Dance artist, writer and curator Amy Bell – ‘I wanted to do something positive’
Amy Bell is at this year’s Edinburgh Fringe with a show that explores the lack of visibility for queer women in dance. She tells Giverny Masso how she hopes the show connects people…
What was the inspiration behind The Forecast?
It came out of a feeling of disconnect between my experience as a queer woman and my professional life as a dance maker. It seemed strange, because I felt like dance was such a liberal and accepting place, but there’s little visibility for queer women. Instead of feeling bitter or marginalised, I wanted to do something positive and draw attention to this in a way that connects people, rather than create more division. I wanted to celebrate, but also open a wider discourse around the changes and ambiguities that everybody experiences in their sense of desire and gender.
Why do you think there is a lack of visibility for queer women?
We consider dance as queer-friendly because historically there have been so many queer male artists and it’s often a safe haven for gay men, but traditional training can be quite feminising for everybody. I think that’s changing, especially for the younger generation, and that’s very exciting.
What was the process behind The Forecast?
About five or six years ago, I asked: ‘Where are all the queer women?’ I did a lot of, probably over-earnest, research on my own, then the project opened out when I started working with my collaborators: Hetain Patel as my dramaturg and animator, and Jamie McCarthy, who is the composer and live musician. I wanted to make something that would be personal, but that two guys like Hetain and Jamie, who are men and of different generations and backgrounds to me, could connect to. Together we made something that speaks to a wider audience than if it was just all about me. The Forecast is presented by the Place at Dance Base and is part of the British Council Showcase.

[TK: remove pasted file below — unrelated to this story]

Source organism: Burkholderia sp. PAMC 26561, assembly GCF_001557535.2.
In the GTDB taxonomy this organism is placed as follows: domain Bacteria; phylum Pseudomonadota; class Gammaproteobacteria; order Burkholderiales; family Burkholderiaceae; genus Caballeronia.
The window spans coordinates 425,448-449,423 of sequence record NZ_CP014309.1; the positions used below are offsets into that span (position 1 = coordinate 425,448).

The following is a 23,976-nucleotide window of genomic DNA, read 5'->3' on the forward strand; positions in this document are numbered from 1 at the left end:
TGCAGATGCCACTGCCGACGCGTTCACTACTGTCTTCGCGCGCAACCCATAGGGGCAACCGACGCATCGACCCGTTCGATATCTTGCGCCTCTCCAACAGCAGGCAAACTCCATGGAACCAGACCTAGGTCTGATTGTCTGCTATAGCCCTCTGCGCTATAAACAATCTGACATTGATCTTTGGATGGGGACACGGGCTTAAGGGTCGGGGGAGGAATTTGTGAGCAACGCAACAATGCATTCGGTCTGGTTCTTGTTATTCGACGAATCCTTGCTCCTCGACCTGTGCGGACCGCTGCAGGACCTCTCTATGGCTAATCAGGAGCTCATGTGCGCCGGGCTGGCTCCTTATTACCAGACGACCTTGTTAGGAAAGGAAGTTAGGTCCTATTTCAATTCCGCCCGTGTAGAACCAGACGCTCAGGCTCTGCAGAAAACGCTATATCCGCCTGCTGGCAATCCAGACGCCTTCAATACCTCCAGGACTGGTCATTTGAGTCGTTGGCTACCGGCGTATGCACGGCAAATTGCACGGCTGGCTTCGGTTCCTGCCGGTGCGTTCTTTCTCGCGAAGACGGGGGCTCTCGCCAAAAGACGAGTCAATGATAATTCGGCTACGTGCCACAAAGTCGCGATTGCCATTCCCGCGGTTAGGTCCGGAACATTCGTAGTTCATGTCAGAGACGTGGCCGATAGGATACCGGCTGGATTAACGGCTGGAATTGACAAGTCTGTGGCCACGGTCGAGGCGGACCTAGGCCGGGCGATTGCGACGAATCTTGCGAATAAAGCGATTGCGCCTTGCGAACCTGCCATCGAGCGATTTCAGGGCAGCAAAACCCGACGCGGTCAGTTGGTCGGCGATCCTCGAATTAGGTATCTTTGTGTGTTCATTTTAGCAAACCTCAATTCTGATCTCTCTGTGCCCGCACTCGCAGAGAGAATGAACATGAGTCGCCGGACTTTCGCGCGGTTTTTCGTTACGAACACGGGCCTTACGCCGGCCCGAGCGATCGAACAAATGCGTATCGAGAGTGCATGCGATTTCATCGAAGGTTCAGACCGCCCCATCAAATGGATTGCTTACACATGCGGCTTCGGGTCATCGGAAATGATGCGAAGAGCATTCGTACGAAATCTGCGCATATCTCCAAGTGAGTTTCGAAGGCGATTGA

How did you get into dance?
Like lots of little kids, I loved dancing around the living room to Top of the Pops and my mum thought it might be good for me to try some ballet classes. I did that alongside judo and sports as well as modern dance, tap and folk dance. I didn’t think about it as a career until I thought I was going to have to give it up. I went to Cambridge University and studied English, and while I was there I worried that dance, as an adult, was going to become something I only did as a hobby. I didn’t want to lose that part of my life, it felt so integral to me, so I trained at London Contemporary Dance School after my English degree.
What work do you do outside dance making?
I was lucky to be invited by the Place in London and Yorkshire Dance to do some curating around queer events. At the Place I curate Spayed, which is a queer feminist festival, and that’s been terrific because it’s part of a warm activism I can participate in that is enjoying and celebrating the works of other artists. I am now full-time artist development manager at the Place.
CV Amy Bell
Training: Undergraduate degree (2003-06); part of postgraduate company Edge (2007-07) at London Contemporary Dance School
First professional role: Dancer with Maresa von Stockert at Tilted Productions (2007)
Agent: Kat Bridge and Lydia Wharf (producers)
The Forecast runs at Dance Base at Edinburgh Festival Fringe from August 21 to 25. More information is available at: tickets.edfringe.com/whats-on/forecast
We need your help…
When you subscribe to The Stage, you’re investing in our journalism. And our journalism is invested in supporting theatre and the performing arts.
The Stage is a family business, operated by the same family since we were founded in 1880. We do not receive government funding. We are not owned by a large corporation. Our editorial is not dictated by ticket sales.
We are fully independent, but this means we rely on revenue from readers to survive.
Help us continue to report on great work across the UK, champion new talent and keep up our investigative journalism that holds the powerful to account. Your subscription helps ensure our journalism can continue.